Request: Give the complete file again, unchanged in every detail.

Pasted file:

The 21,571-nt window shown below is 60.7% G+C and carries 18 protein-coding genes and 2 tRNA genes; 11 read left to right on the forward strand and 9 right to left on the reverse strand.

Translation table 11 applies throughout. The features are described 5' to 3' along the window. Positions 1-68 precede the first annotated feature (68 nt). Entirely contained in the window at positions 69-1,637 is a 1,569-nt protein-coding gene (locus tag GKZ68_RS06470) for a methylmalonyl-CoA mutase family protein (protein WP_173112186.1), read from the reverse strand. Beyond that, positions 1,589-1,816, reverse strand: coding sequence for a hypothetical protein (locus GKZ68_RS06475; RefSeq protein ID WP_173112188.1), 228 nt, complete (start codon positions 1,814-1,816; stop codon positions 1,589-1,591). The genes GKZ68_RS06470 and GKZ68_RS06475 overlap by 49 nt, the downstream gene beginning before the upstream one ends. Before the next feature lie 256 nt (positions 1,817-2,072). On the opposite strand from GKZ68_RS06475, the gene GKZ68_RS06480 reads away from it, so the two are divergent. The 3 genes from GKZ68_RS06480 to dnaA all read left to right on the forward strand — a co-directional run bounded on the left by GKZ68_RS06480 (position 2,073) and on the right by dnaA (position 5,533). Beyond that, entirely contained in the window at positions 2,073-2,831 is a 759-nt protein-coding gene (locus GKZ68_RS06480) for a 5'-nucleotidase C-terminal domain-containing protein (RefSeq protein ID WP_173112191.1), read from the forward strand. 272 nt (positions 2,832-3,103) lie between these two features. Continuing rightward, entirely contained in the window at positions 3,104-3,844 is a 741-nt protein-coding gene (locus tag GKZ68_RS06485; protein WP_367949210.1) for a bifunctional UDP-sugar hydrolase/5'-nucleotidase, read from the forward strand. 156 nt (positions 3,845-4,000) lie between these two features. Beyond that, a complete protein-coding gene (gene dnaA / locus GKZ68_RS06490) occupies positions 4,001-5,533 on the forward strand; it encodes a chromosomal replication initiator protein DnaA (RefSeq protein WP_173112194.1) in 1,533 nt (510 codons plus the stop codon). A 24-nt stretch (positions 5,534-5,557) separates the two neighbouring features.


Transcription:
The 21,571-nt window shown below is 60.7% G+C and carries 18 protein-coding genes and 2 tRNA genes; 11 read left to right on the forward strand and 9 right to left on the reverse strand.

Translation table 11 applies throughout. The features are described 5' to 3' along the window. Positions 1-68 precede the first annotated feature (68 nt). Entirely contained in the window at positions 69-1,637 is a 1,569-nt protein-coding gene (locus tag GKZ68_RS06470) for a methylmalonyl-CoA mutase family protein (protein WP_173112186.1), read from the reverse strand. Beyond that, positions 1,589-1,816, reverse strand: coding sequence for a hypothetical protein (locus GKZ68_RS06475; RefSeq protein ID WP_173112188.1), 228 nt, complete (start codon positions 1,814-1,816; stop codon positions 1,589-1,591). The genes GKZ68_RS06470 and GKZ68_RS06475 overlap by 49 nt, the downstream gene beginning before the upstream one ends. Before the next feature lie 256 nt (positions 1,817-2,072). On the opposite strand from GKZ68_RS06475, the gene GKZ68_RS06480 reads away from it, so the two are divergent. The 3 genes from GKZ68_RS06480 to dnaA all read left to right on the forward strand — a co-directional run bounded on the left by GKZ68_RS06480 (position 2,073) and on the right by dnaA (position 5,533). Beyond that, entirely contained in the window at positions 2,073-2,831 is a 759-nt protein-coding gene (locus GKZ68_RS06480) for a 5'-nucleotidase C-terminal domain-containing protein (RefSeq protein ID WP_173112191.1), read from the forward strand. 272 nt (positions 2,832-3,103) lie between these two features. Continuing rightward, entirely contained in the window at positions 3,104-3,844 is a 741-nt protein-coding gene (locus tag GKZ68_RS06485; protein WP_367949210.1) for a bifunctional UDP-sugar hydrolase/5'-nucleotidase, read from the forward strand. 156 nt (positions 3,845-4,000) lie between these two features. Beyond that, a complete protein-coding gene (gene dnaA / locus GKZ68_RS06490) occupies positions 4,001-5,533 on the forward strand; it encodes a chromosomal replication initiator protein DnaA (RefSeq protein WP_173112194.1) in 1,533 nt (510 codons plus the stop codon). A 24-nt stretch (positions 5,534-5,557) separates the two neighbouring features.